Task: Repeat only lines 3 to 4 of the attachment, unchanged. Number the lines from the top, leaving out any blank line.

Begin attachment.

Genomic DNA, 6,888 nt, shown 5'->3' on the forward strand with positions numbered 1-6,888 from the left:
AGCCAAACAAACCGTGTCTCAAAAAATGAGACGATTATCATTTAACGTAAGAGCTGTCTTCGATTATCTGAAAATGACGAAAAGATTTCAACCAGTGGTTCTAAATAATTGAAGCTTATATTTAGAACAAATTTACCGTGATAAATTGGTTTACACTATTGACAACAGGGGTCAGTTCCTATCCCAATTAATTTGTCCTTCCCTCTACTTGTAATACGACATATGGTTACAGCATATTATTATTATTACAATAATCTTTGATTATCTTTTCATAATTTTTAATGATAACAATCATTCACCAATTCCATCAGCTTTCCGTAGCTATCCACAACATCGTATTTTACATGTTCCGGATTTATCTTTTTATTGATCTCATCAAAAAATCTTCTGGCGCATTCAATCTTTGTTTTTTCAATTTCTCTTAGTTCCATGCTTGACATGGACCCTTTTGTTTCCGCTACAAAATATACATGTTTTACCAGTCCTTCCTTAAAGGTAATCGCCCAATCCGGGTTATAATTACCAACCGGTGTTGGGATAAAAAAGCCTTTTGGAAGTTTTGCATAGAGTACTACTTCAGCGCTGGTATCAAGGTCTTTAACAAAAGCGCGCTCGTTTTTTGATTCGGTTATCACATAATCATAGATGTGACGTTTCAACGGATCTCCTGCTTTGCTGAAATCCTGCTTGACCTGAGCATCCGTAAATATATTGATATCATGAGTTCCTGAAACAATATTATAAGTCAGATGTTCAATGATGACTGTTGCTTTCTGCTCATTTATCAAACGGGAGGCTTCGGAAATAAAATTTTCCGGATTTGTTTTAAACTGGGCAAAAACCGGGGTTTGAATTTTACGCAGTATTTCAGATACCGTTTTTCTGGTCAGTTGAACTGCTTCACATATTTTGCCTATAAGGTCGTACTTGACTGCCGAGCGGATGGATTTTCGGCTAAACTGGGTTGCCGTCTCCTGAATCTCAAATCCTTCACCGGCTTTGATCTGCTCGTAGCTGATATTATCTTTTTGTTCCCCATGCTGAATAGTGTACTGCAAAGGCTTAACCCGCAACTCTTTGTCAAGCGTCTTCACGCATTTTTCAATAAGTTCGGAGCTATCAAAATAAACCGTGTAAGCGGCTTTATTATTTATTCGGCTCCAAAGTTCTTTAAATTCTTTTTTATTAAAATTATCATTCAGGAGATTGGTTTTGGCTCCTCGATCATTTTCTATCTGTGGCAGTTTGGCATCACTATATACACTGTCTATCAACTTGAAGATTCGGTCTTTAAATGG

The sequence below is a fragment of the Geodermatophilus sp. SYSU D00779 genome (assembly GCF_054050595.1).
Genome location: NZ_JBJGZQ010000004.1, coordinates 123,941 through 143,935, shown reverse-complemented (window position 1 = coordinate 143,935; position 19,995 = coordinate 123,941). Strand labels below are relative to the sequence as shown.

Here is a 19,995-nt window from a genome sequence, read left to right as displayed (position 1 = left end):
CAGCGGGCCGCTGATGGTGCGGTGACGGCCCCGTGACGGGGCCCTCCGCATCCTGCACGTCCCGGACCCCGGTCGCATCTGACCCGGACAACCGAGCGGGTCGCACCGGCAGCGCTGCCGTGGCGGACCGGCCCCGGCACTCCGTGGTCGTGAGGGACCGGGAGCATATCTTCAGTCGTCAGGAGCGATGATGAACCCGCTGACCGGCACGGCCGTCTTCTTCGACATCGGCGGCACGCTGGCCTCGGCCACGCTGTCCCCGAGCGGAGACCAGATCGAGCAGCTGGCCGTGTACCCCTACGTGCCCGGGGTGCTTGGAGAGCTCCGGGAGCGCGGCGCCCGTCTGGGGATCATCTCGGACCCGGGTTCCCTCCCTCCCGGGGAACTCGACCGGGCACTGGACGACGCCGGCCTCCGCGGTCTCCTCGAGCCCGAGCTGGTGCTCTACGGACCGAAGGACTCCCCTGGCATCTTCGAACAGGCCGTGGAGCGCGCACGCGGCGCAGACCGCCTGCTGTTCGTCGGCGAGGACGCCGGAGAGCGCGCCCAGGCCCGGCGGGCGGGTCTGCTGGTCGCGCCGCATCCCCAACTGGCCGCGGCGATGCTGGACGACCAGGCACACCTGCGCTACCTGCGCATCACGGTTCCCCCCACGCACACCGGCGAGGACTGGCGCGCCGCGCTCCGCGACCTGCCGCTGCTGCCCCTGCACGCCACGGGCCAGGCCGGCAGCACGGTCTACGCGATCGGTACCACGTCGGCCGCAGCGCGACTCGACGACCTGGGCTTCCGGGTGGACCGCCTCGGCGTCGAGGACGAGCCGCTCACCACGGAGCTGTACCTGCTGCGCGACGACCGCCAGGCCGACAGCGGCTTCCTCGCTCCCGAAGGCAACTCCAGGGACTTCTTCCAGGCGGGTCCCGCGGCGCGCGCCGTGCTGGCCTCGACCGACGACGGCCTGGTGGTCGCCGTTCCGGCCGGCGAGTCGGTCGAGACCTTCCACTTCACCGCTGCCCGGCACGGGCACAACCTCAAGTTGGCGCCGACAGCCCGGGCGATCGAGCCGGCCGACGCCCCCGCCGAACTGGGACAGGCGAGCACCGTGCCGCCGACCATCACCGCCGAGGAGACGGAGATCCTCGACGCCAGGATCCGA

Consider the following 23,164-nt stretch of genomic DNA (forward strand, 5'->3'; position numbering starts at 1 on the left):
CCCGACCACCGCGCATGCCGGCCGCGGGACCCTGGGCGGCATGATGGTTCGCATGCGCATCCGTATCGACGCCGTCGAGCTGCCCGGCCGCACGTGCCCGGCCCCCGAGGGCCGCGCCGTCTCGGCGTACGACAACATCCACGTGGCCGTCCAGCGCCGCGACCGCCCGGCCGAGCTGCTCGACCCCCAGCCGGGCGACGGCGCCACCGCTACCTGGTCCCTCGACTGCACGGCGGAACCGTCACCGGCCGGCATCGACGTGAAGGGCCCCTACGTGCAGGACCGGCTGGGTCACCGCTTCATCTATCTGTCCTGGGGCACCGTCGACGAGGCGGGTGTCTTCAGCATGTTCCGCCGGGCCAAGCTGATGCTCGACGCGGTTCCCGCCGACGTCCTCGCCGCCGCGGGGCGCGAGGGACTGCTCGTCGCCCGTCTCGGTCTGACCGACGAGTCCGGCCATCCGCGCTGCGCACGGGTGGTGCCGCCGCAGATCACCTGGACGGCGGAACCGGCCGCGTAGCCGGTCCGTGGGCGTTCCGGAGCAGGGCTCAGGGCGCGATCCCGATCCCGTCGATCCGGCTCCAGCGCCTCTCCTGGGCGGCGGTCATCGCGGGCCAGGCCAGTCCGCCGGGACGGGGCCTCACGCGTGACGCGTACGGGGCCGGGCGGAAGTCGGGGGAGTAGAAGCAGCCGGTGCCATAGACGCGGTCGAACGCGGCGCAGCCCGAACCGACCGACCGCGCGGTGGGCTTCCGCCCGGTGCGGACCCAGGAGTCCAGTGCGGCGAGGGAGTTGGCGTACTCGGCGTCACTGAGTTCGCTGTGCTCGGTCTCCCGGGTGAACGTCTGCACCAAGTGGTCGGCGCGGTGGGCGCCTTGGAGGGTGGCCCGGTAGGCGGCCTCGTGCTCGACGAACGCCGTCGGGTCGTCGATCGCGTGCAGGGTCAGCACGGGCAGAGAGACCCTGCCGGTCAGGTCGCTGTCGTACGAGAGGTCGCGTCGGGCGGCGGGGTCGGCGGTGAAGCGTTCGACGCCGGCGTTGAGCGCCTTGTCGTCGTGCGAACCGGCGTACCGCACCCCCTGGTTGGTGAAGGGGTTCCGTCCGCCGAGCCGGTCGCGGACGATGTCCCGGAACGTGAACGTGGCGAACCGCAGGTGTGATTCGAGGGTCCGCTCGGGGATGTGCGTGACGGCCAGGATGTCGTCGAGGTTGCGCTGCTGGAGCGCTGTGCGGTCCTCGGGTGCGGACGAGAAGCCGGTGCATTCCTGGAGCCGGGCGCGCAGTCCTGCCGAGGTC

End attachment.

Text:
The sequence below is a fragment of the Geodermatophilus sp. SYSU D00779 genome (assembly GCF_054050595.1).
Genome location: NZ_JBJGZQ010000004.1, coordinates 123,941 through 143,935, shown reverse-complemented (window position 1 = coordinate 143,935; position 19,995 = coordinate 123,941). Strand labels below are relative to the sequence as shown.